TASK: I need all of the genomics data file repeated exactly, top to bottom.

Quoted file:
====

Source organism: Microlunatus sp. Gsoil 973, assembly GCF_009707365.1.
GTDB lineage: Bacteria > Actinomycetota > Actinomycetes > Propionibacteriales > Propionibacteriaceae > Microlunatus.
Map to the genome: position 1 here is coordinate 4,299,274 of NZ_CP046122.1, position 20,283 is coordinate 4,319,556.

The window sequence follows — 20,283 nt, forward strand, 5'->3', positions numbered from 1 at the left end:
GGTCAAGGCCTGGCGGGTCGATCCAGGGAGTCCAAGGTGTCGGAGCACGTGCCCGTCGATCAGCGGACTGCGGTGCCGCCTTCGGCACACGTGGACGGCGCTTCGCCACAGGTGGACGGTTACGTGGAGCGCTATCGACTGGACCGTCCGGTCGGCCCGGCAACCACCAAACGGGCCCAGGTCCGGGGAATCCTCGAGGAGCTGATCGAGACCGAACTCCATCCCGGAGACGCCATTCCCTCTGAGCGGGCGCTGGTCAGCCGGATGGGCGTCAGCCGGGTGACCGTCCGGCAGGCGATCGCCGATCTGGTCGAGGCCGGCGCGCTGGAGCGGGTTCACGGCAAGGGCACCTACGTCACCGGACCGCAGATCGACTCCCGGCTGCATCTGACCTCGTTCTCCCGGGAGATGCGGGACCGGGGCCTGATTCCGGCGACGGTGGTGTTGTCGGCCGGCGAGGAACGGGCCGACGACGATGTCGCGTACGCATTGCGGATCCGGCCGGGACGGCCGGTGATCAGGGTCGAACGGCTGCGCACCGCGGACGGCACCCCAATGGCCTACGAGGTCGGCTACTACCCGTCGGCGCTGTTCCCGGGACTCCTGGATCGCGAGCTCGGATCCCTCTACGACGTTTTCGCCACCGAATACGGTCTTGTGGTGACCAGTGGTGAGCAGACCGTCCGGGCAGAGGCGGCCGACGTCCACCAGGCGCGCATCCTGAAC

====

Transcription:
Source organism: Microlunatus sp. Gsoil 973, assembly GCF_009707365.1.
GTDB lineage: Bacteria > Actinomycetota > Actinomycetes > Propionibacteriales > Propionibacteriaceae > Microlunatus.
Map to the genome: position 1 here is coordinate 4,299,274 of NZ_CP046122.1, position 20,283 is coordinate 4,319,556.

The window sequence follows — 20,283 nt, forward strand, 5'->3', positions numbered from 1 at the left end:
GGTCAAGGCCTGGCGGGTCGATCCAGGGAGTCCAAGGTGTCGGAGCACGTGCCCGTCGATCAGCGGACTGCGGTGCCGCCTTCGGCACACGTGGACGGCGCTTCGCCACAGGTGGACGGTTACGTGGAGCGCTATCGACTGGACCGTCCGGTCGGCCCGGCAACCACCAAACGGGCCCAGGTCCGGGGAATCCTCGAGGAGCTGATCGAGACCGAACTCCATCCCGGAGACGCCATTCCCTCTGAGCGGGCGCTGGTCAGCCGGATGGGCGTCAGCCGGGTGACCGTCCGGCAGGCGATCGCCGATCTGGTCGAGGCCGGCGCGCTGGAGCGGGTTCACGGCAAGGGCACCTACGTCACCGGACCGCAGATCGACTCCCGGCTGCATCTGACCTCGTTCTCCCGGGAGATGCGGGACCGGGGCCTGATTCCGGCGACGGTGGTGTTGTCGGCCGGCGAGGAACGGGCCGACGACGATGTCGCGTACGCATTGCGGATCCGGCCGGGACGGCCGGTGATCAGGGTCGAACGGCTGCGCACCGCGGACGGCACCCCAATGGCCTACGAGGTCGGCTACTACCCGTCGGCGCTGTTCCCGGGACTCCTGGATCGCGAGCTCGGATCCCTCTACGACGTTTTCGCCACCGAATACGGTCTTGTGGTGACCAGTGGTGAGCAGACCGTCCGGGCAGAGGCGGCCGACGTCCACCAGGCGCGCATCCTGAAC